Back in June 2014, Apple settled a case with the US Department of Justice, where it was alleged that Apple had conspired with several book publishers to increase the price of e-books that were sold on its iBooks Store.
The scheme involved the publishers setting the prices, rather than the retailers - this allowed Apple to gain a foothold in the e-book market that previously only had Amazon as a major player.
As part of the settlement Apple was told to pay $450 million. Since then it has tried to appeal the settlement; however, Apple's appeal has been rejected by the US Supreme Court, so once again, Apple has been told to pay $450 million, except this time, it is final.
The amount Apple has to pay is made up of:
- $400 million to be paid back to consumers
- $20 million to various US States who sued originally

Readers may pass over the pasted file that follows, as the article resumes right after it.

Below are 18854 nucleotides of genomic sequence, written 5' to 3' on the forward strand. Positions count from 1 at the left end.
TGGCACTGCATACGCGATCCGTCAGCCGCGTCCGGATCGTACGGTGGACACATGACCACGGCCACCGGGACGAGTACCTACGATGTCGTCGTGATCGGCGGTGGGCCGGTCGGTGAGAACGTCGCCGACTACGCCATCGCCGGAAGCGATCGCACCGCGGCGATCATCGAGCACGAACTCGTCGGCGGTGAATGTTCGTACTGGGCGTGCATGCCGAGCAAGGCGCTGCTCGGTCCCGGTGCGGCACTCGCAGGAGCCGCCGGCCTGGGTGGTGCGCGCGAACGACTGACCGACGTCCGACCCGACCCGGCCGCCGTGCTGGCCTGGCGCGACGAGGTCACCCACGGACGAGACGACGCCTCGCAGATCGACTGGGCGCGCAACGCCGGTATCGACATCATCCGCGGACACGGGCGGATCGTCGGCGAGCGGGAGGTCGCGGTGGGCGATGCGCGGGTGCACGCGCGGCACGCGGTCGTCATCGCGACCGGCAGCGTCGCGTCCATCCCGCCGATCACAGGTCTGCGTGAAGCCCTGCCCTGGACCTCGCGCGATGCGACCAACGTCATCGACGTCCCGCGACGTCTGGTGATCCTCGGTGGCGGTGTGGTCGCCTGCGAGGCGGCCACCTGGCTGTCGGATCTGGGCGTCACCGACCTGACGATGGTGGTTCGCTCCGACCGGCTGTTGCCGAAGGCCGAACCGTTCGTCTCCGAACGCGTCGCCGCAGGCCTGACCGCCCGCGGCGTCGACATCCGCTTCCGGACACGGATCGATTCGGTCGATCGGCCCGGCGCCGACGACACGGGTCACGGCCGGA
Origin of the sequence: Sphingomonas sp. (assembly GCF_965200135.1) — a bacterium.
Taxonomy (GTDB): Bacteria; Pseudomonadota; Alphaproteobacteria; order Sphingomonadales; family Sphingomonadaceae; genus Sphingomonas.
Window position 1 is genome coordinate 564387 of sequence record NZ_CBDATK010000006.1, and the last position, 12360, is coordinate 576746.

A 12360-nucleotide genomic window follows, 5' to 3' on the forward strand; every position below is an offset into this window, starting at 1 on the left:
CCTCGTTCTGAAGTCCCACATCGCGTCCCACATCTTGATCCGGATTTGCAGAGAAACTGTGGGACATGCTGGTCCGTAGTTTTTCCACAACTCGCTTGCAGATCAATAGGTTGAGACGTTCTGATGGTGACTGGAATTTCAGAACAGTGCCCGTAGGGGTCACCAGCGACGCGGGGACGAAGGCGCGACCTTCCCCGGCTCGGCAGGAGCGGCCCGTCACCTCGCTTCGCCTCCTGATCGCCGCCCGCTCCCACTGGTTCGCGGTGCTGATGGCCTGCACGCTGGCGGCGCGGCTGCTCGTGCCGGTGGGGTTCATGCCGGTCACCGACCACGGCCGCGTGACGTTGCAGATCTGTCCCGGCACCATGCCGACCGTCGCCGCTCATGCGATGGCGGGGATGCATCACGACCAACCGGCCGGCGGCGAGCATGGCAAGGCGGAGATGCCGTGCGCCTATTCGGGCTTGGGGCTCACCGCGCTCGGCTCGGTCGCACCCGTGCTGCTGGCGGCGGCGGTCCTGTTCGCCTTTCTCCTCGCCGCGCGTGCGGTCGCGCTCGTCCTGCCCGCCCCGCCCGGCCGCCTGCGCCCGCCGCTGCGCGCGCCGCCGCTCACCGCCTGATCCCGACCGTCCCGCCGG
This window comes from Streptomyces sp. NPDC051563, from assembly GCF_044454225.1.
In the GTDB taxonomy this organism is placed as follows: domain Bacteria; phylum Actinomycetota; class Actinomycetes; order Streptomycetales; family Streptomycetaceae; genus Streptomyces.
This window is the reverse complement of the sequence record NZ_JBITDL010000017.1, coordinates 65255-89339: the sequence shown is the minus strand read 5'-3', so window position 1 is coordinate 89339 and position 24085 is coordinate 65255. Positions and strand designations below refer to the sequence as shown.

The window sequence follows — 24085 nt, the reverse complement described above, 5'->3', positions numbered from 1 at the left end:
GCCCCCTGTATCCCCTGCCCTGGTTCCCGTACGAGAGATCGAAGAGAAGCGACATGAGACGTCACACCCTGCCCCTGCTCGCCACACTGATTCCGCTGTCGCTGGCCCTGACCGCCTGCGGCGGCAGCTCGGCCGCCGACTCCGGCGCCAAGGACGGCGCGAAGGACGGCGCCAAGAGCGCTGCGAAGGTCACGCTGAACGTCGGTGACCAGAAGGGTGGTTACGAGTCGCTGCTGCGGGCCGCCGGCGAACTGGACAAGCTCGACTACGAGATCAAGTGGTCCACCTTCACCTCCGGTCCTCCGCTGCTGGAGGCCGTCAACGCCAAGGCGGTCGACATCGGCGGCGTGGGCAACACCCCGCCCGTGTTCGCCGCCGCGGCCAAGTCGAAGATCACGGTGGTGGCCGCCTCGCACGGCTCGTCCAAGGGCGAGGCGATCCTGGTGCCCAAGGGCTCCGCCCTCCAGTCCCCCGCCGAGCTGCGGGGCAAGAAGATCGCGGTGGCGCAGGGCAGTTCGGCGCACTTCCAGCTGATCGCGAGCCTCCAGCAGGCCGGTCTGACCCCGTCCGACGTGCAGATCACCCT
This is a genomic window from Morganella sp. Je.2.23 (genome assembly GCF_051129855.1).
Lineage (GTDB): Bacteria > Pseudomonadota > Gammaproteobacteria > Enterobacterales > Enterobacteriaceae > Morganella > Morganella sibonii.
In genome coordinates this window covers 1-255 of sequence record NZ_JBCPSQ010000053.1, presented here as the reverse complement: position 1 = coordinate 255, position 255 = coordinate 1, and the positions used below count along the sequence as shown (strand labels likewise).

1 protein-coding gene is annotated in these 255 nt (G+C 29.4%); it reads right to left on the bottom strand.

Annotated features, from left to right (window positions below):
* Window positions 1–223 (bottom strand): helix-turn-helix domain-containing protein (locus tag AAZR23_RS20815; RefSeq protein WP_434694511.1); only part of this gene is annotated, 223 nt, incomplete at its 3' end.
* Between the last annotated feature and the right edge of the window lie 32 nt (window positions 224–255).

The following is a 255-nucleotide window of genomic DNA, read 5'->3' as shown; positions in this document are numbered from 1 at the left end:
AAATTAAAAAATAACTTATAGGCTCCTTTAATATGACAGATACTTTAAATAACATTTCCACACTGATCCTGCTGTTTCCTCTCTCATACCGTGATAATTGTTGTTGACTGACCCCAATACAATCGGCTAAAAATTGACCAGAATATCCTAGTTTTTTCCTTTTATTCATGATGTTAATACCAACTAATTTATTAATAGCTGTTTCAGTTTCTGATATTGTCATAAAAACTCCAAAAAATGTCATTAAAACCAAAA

- $30 million in legal fees
The Department of Justice has said that consumers who were subject to the overpayments will receive credits that can be spent on future e-book purchases.
Assistant Attorney General Bill Baer, part of the Department of Justice's Antitrust Division, said:
Apple’s liability for knowingly conspiring with book publishers to raise the prices of e-books is settled once and for all
During the US Supreme Court ruling, Apple defended itself by claiming that it was 'enhancing competition by providing consumers with a new e-book platform', adding that overall e-book prices have fallen since the iBooks Store was launched.